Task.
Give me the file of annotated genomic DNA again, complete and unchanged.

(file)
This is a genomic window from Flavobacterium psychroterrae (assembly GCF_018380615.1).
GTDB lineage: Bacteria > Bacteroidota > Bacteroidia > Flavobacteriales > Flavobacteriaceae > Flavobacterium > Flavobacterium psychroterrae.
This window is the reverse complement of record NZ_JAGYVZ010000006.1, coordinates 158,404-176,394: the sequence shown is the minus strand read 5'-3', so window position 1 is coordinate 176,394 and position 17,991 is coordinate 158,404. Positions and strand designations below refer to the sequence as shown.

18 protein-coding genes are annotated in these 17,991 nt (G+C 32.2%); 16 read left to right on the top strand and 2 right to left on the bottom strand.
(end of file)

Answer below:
This is a genomic window from Flavobacterium psychroterrae (assembly GCF_018380615.1).
GTDB lineage: Bacteria > Bacteroidota > Bacteroidia > Flavobacteriales > Flavobacteriaceae > Flavobacterium > Flavobacterium psychroterrae.
This window is the reverse complement of record NZ_JAGYVZ010000006.1, coordinates 158,404-176,394: the sequence shown is the minus strand read 5'-3', so window position 1 is coordinate 176,394 and position 17,991 is coordinate 158,404. Positions and strand designations below refer to the sequence as shown.

18 protein-coding genes are annotated in these 17,991 nt (G+C 32.2%); 16 read left to right on the top strand and 2 right to left on the bottom strand.